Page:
9. The apparatus of claim 8, wherein the image receiving means includes calibration means thereon for determining the position of the image receiving means with respect to the filter in the projector.
10. The apparatus of claim 2, wherein the image receiving means is movable toward and away from the focusing means and along the axis of the focusing means.
11. The apparatus of either of claims 2 or 10, wherein the image receiving means is movable across the axis of the focusing means.
12. Method of aligning a projector in a visual landing aid for aircraft, wherein the projector includes a filter whose position can be adjusted in the projector, the method comprising the steps of:
locating the projector so that light emitted from the projector shines toward an image receiver after passing through a focusing lens associated with the image receiver, said focusing lens causing an image of said filter to come into focus on the image receiver only when the filter and the image receiver are at points conjugate to one another;
observing the image receiver; and
adjusting the position of the filter in the projector until the image of the filter on the image receiver appears in focus.
13. The method of claim 12, further comprising initially setting the position of the image receiver by shining light from a projector to the image receiver through a properly prepositioned filter, observing the image receiver and adjusting the position of the image receiver with respect to the filter until the image of the filter on the image receiver is in focus.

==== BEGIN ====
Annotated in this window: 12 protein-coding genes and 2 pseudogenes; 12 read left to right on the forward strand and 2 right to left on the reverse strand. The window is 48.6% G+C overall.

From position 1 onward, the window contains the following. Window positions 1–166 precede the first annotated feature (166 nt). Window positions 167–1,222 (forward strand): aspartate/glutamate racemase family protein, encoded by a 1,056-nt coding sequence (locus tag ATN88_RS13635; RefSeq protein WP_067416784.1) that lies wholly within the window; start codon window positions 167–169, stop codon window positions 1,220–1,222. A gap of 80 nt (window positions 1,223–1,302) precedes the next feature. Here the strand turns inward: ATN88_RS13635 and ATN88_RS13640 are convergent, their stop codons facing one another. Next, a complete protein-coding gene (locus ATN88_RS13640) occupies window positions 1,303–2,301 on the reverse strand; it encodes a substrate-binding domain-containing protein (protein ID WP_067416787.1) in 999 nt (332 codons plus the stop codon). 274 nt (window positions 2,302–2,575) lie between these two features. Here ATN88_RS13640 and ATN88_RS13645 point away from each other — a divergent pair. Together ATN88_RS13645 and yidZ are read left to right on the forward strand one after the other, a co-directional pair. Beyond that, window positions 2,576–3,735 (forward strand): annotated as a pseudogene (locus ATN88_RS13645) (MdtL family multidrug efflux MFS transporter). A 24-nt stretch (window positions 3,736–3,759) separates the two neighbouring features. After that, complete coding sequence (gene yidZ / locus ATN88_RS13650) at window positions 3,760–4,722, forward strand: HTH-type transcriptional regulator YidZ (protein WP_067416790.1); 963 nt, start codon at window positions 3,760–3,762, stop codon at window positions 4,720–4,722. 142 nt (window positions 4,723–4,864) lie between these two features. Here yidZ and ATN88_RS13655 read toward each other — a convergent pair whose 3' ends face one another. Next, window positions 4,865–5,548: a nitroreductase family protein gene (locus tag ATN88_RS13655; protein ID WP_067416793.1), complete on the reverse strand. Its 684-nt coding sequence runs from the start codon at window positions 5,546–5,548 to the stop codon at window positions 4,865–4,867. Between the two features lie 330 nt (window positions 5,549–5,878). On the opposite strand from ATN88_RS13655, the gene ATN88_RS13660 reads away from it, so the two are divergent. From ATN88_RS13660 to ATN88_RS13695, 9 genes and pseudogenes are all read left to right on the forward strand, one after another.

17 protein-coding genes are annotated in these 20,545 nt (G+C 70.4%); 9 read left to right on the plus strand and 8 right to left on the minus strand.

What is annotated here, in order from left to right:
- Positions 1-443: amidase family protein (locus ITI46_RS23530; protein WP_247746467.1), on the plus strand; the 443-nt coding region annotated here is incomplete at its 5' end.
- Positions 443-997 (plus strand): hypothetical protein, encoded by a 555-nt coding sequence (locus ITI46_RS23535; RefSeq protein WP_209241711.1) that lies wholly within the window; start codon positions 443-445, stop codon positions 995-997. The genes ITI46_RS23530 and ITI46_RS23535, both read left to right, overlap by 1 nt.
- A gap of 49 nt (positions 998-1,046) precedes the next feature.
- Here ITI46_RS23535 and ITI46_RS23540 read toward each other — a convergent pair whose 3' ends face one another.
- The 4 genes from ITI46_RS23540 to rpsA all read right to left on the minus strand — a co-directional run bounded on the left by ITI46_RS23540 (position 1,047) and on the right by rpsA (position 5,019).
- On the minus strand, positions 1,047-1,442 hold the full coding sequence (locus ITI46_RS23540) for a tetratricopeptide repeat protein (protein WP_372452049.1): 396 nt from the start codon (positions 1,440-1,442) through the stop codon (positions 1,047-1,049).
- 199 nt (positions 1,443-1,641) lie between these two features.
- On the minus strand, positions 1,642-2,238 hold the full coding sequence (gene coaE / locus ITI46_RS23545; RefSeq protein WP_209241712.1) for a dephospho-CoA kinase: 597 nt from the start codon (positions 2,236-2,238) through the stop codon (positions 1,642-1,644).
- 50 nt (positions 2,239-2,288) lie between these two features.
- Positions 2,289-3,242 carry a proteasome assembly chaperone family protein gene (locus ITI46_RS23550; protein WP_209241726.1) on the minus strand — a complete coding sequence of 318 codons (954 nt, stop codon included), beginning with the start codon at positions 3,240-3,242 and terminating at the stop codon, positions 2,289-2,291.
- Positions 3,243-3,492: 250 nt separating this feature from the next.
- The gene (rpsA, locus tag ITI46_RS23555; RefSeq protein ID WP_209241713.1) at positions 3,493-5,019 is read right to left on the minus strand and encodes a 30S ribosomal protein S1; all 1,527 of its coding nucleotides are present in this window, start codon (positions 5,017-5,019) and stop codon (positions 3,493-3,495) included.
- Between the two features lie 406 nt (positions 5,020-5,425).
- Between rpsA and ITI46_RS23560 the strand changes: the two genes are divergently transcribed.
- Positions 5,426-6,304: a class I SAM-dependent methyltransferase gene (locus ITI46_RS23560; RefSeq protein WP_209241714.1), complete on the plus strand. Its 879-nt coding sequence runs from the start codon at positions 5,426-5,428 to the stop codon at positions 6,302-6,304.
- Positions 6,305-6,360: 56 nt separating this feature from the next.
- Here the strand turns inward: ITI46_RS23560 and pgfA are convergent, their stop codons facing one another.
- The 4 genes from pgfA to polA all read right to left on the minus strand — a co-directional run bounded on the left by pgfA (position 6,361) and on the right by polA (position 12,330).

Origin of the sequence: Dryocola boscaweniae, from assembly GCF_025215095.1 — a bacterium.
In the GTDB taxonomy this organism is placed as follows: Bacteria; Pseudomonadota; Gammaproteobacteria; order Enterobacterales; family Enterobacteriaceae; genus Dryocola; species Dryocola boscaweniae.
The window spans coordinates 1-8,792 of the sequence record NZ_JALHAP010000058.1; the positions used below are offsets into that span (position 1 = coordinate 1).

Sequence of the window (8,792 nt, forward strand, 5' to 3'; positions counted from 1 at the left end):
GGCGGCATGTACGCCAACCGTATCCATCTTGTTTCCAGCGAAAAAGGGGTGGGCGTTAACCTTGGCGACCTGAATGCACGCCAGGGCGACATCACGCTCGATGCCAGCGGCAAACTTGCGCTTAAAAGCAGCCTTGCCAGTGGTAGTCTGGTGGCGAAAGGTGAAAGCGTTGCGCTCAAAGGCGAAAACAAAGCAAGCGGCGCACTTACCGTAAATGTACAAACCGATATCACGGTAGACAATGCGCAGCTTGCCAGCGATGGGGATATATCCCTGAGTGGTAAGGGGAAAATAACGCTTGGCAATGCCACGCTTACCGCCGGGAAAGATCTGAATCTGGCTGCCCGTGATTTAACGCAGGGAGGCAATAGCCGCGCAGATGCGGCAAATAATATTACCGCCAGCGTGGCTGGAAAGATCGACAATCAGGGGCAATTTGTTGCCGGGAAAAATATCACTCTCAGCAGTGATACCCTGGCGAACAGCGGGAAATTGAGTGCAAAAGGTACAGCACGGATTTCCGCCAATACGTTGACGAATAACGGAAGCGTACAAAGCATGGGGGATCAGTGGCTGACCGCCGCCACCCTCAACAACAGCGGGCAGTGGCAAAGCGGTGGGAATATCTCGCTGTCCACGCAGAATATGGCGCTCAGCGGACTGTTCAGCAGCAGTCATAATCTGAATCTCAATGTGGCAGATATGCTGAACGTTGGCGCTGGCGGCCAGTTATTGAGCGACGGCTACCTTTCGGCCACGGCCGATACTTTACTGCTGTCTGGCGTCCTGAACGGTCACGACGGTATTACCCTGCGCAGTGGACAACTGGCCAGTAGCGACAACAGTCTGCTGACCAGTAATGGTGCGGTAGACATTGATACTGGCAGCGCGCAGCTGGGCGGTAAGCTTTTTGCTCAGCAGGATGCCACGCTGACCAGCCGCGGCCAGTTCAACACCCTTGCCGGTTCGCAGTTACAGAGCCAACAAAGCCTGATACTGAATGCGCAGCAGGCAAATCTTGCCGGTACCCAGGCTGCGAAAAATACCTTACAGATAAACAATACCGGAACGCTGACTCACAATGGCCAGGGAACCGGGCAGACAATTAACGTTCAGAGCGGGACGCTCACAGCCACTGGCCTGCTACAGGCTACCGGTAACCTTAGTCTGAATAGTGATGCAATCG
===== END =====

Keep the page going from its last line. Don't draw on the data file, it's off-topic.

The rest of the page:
14. The method of claim 13, wherein the initial position of the image receiver is set by selectively moving the image receiver toward and away from the filter and also across the axis of the light passing to the image receiver.
Description
DESCRIPTION BACKGROUND OF THE INVENTION

This invention relates to a visual landing aid for aircraft. In particular it relates to apparatus for use in aligning a projector of a visual landing aid.

A visual landing aid known as the visual approach slope indicator is designed to provide the pilot of an aircraft with a visual indication that he is approaching a runway along the correct path. The slope indicator comprises a number of units each of which is arranged to direct a beam of light along the approach path of an aircraft. The light beam emitted by each unit is a composite one; when it is viewed from above a certain angle of elevation it appears white while when it is viewed from below that elevation angle it appears red. There should be a sharp transition between the red and white at the particular elevation angle. The angle at which the transition occurs is set to that at which an aircraft should be approaching the runway. In one form of slope indicator two such units are located one behind the other on each side of the runway. When the aircraft is approaching the runway at the correct angle the pilot sees the forward unit as white and the rear unit as red. If the aircraft is approaching too low the pilot sees both units as red and immediately has a warning that he is undershooting. If he is too high both units appear white.

In an alternative arrangement a number of units are located in side by side relationship on one or both sides of the runway. Each unit of a group on one side of the runway is arranged such that the elevation angle at which transition from white to red occurs is slightly different from the other units. For example, for an approach angle of 3 the unit closest to the runway can be set at an angle of 330', the next unit at an angle of 310', the next unit at an angle of 250' and the next at an angle of 230'. When the aircraft is approaching at the correct angle the pilot will see the two units closest to the runway as red and the outer two units as white.